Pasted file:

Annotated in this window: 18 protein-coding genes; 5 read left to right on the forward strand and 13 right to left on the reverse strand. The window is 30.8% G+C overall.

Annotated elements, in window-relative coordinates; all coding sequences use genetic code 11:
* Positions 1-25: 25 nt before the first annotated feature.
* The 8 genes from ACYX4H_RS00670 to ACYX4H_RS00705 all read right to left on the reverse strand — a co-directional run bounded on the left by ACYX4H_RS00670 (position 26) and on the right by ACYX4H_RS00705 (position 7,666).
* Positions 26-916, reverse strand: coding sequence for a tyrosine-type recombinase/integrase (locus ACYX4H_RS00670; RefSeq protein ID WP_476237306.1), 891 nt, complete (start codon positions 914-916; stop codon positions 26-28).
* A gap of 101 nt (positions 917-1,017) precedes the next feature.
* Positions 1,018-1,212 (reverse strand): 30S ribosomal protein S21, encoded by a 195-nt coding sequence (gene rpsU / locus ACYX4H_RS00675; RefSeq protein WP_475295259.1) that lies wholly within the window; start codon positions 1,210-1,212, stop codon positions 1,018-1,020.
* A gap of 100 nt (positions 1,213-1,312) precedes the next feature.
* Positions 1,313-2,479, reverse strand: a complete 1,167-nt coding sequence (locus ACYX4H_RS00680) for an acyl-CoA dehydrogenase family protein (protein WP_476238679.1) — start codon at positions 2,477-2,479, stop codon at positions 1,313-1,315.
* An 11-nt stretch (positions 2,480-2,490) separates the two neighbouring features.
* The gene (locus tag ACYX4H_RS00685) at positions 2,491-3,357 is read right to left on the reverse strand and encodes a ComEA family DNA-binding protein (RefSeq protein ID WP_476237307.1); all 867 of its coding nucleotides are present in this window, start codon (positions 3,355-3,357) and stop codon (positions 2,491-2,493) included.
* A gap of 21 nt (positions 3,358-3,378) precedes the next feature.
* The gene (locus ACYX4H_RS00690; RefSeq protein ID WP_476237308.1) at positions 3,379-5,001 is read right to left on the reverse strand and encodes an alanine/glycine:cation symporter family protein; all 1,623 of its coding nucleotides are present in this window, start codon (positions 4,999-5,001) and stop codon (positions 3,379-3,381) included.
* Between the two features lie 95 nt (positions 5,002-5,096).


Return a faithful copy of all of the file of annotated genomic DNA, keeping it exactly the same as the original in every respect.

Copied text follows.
Annotated in this window: 18 protein-coding genes; 5 read left to right on the forward strand and 13 right to left on the reverse strand. The window is 30.8% G+C overall.

Annotated elements, in window-relative coordinates; all coding sequences use genetic code 11:
* Positions 1-25: 25 nt before the first annotated feature.
* The 8 genes from ACYX4H_RS00670 to ACYX4H_RS00705 all read right to left on the reverse strand — a co-directional run bounded on the left by ACYX4H_RS00670 (position 26) and on the right by ACYX4H_RS00705 (position 7,666).
* Positions 26-916, reverse strand: coding sequence for a tyrosine-type recombinase/integrase (locus ACYX4H_RS00670; RefSeq protein ID WP_476237306.1), 891 nt, complete (start codon positions 914-916; stop codon positions 26-28).
* A gap of 101 nt (positions 917-1,017) precedes the next feature.
* Positions 1,018-1,212 (reverse strand): 30S ribosomal protein S21, encoded by a 195-nt coding sequence (gene rpsU / locus ACYX4H_RS00675; RefSeq protein WP_475295259.1) that lies wholly within the window; start codon positions 1,210-1,212, stop codon positions 1,018-1,020.
* A gap of 100 nt (positions 1,213-1,312) precedes the next feature.
* Positions 1,313-2,479, reverse strand: a complete 1,167-nt coding sequence (locus ACYX4H_RS00680) for an acyl-CoA dehydrogenase family protein (protein WP_476238679.1) — start codon at positions 2,477-2,479, stop codon at positions 1,313-1,315.
* An 11-nt stretch (positions 2,480-2,490) separates the two neighbouring features.
* The gene (locus tag ACYX4H_RS00685) at positions 2,491-3,357 is read right to left on the reverse strand and encodes a ComEA family DNA-binding protein (RefSeq protein ID WP_476237307.1); all 867 of its coding nucleotides are present in this window, start codon (positions 3,355-3,357) and stop codon (positions 2,491-2,493) included.
* A gap of 21 nt (positions 3,358-3,378) precedes the next feature.
* The gene (locus ACYX4H_RS00690; RefSeq protein ID WP_476237308.1) at positions 3,379-5,001 is read right to left on the reverse strand and encodes an alanine/glycine:cation symporter family protein; all 1,623 of its coding nucleotides are present in this window, start codon (positions 4,999-5,001) and stop codon (positions 3,379-3,381) included.
* Between the two features lie 95 nt (positions 5,002-5,096).